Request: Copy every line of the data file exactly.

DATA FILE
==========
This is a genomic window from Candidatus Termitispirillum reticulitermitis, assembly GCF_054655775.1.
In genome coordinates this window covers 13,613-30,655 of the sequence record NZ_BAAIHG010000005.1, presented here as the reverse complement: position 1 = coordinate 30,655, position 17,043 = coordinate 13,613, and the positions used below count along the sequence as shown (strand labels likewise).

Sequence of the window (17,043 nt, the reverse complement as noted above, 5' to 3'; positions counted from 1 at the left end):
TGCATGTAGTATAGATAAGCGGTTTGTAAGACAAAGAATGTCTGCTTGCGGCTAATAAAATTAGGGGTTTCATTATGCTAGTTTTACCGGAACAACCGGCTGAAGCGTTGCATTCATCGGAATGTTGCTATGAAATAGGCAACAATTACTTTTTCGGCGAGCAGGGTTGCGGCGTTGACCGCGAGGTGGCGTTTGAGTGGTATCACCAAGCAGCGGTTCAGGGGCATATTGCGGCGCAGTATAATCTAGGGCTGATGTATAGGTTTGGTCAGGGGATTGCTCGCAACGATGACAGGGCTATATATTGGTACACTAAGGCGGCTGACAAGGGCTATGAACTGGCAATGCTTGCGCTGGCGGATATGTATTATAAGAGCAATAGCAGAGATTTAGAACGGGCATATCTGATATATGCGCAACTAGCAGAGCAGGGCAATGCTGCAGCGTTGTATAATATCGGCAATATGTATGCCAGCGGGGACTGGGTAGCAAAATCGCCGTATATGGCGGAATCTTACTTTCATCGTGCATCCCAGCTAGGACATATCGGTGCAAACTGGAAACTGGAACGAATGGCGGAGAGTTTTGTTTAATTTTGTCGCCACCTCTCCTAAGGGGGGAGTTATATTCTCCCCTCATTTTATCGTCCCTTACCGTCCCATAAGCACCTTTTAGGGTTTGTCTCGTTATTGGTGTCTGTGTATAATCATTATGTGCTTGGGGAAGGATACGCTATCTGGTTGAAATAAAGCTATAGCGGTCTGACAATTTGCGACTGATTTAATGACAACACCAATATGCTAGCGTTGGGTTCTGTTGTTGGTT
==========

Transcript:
This is a genomic window from Candidatus Termitispirillum reticulitermitis, assembly GCF_054655775.1.
In genome coordinates this window covers 13,613-30,655 of the sequence record NZ_BAAIHG010000005.1, presented here as the reverse complement: position 1 = coordinate 30,655, position 17,043 = coordinate 13,613, and the positions used below count along the sequence as shown (strand labels likewise).

Sequence of the window (17,043 nt, the reverse complement as noted above, 5' to 3'; positions counted from 1 at the left end):
TGCATGTAGTATAGATAAGCGGTTTGTAAGACAAAGAATGTCTGCTTGCGGCTAATAAAATTAGGGGTTTCATTATGCTAGTTTTACCGGAACAACCGGCTGAAGCGTTGCATTCATCGGAATGTTGCTATGAAATAGGCAACAATTACTTTTTCGGCGAGCAGGGTTGCGGCGTTGACCGCGAGGTGGCGTTTGAGTGGTATCACCAAGCAGCGGTTCAGGGGCATATTGCGGCGCAGTATAATCTAGGGCTGATGTATAGGTTTGGTCAGGGGATTGCTCGCAACGATGACAGGGCTATATATTGGTACACTAAGGCGGCTGACAAGGGCTATGAACTGGCAATGCTTGCGCTGGCGGATATGTATTATAAGAGCAATAGCAGAGATTTAGAACGGGCATATCTGATATATGCGCAACTAGCAGAGCAGGGCAATGCTGCAGCGTTGTATAATATCGGCAATATGTATGCCAGCGGGGACTGGGTAGCAAAATCGCCGTATATGGCGGAATCTTACTTTCATCGTGCATCCCAGCTAGGACATATCGGTGCAAACTGGAAACTGGAACGAATGGCGGAGAGTTTTGTTTAATTTTGTCGCCACCTCTCCTAAGGGGGGAGTTATATTCTCCCCTCATTTTATCGTCCCTTACCGTCCCATAAGCACCTTTTAGGGTTTGTCTCGTTATTGGTGTCTGTGTATAATCATTATGTGCTTGGGGAAGGATACGCTATCTGGTTGAAATAAAGCTATAGCGGTCTGACAATTTGCGACTGATTTAATGACAACACCAATATGCTAGCGTTGGGTTCTGTTGTTGGTT